Big companies, political lobbyists and the news media all continue to exercise too much power in the public policy realm, according to a significant majority of people questioned in a new Harris poll.
Very large majorities of the public believe that big companies (83 percent), political action committees (PACs) which give money to candidates (81 percent), political lobbyists (72 percent) and the news media (71 percent) all have too much power and influence in Washington.
Very large majorities of the public also believe that small business (88 percent) and public opinion (72 percent) have too little power and influence in the nation’s capital.
A more modest 54 percent majority believes that racial minorities have too little power and influence and a 53 percent majority feels that churches and religious organizations have too little influence.
There are two institutions where there is no majority view. A 48 percent to 37 percent plurality believes labor unions have too much power and influence. And a 47 percent to 36 percent plurality believes opinion polls have too little power and influence.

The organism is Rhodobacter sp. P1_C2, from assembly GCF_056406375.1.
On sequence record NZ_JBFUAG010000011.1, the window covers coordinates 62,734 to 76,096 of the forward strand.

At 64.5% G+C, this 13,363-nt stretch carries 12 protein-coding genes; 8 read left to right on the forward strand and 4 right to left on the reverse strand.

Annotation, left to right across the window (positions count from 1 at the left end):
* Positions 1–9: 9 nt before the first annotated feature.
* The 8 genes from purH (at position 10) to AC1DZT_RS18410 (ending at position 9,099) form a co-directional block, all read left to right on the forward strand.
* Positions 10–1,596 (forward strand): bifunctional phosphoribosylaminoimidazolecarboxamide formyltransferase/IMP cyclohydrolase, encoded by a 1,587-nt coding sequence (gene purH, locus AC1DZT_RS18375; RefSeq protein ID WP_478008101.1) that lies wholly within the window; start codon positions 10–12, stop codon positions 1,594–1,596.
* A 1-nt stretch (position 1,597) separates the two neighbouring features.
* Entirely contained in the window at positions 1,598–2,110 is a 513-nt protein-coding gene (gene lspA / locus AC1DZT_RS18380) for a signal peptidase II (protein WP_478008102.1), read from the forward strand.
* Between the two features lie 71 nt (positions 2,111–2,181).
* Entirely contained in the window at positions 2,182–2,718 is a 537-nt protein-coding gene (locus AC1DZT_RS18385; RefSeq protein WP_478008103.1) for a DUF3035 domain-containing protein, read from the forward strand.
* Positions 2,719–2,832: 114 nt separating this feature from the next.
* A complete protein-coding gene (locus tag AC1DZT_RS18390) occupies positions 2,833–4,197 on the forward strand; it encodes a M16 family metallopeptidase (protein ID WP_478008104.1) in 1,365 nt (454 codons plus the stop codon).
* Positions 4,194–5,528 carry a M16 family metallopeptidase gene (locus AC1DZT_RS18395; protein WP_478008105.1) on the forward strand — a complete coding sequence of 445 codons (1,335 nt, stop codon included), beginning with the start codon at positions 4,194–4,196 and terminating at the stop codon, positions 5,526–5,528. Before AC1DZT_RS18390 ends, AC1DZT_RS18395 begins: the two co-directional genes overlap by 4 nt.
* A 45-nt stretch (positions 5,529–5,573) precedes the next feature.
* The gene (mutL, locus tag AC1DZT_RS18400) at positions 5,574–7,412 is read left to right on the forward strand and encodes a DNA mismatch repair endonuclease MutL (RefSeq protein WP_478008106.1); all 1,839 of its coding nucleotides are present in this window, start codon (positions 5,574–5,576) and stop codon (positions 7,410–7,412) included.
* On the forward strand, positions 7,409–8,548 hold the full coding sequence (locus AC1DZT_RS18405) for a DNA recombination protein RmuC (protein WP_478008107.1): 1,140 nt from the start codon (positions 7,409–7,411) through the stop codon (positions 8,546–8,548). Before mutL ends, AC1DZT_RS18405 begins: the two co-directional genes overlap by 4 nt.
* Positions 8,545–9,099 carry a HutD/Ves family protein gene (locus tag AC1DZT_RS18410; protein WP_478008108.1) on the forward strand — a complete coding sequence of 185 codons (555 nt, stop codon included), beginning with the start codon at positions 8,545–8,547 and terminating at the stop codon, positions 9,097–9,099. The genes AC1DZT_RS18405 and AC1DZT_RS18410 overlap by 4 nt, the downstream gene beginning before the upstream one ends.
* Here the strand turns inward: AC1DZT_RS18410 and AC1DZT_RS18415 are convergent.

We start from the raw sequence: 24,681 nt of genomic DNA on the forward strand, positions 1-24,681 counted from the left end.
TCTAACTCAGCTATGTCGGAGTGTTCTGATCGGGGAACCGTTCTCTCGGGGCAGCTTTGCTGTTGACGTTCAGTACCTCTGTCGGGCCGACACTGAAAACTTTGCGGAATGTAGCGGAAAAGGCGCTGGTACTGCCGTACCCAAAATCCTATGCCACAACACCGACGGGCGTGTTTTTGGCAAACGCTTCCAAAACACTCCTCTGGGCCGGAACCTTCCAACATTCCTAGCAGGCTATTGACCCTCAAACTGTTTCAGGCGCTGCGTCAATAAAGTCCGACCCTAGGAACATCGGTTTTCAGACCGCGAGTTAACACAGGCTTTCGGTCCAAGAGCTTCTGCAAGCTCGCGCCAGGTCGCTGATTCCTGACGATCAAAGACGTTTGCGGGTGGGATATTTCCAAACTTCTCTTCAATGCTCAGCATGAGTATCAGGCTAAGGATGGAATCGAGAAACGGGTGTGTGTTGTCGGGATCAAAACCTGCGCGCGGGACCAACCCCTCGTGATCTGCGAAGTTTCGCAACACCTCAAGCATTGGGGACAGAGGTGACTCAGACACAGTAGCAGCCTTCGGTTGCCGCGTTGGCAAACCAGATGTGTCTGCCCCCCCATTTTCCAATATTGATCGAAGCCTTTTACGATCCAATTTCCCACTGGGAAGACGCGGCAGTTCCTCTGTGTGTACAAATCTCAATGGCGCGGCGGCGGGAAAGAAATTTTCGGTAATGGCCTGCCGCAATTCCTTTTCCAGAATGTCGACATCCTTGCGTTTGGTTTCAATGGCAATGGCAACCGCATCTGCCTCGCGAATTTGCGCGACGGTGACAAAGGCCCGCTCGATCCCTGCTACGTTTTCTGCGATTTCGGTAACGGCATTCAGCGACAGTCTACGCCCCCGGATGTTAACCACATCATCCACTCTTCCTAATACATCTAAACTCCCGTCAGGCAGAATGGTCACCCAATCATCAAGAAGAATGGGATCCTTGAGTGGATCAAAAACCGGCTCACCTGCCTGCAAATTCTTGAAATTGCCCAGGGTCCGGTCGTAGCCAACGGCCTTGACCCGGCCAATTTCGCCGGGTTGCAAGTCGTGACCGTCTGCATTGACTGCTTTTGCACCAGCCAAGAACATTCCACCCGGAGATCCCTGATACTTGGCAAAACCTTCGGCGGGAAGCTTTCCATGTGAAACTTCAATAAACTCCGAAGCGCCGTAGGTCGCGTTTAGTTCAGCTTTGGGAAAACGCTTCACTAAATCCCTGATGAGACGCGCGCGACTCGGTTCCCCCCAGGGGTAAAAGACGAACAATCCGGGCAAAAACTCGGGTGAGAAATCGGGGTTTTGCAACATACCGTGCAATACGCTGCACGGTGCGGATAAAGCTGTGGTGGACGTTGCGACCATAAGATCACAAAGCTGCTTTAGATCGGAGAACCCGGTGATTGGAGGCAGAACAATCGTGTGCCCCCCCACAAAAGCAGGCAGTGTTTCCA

The biggest single change is an increase from 20 percent to 31 percent in those people who think that racial minorities have too much power and influence, and a decline from 59 percent to 54 percent in those who think that they have too little power and influence.
Republicans, Democrats and independents gave very similar answers to some questions. Eighty percent or more of Republicans, Democrats and independents are agreed that big companies and PACs have too much power and influence. They also tend to agree that small business and public opinion has too little influence.
However, there are also some differences. Republicans are much more likely than Democrats to believe that labor unions have too much power (67 percent vs. 38 percent). They are also more likely to think that political lobbyists (77 percent vs. 67 percent), the news media (77 percent vs. 65 percent), opinion polls (42 percent vs. 30 percent) and racial minorities (39 percent vs. 21 percent) have too much power.
Democrats, on the other hand, are more likely than Republicans to think that TV and radio talk shows (62 percent vs. 48 percent), churches and religious organization (40 percent vs. 17 percent) have too much power.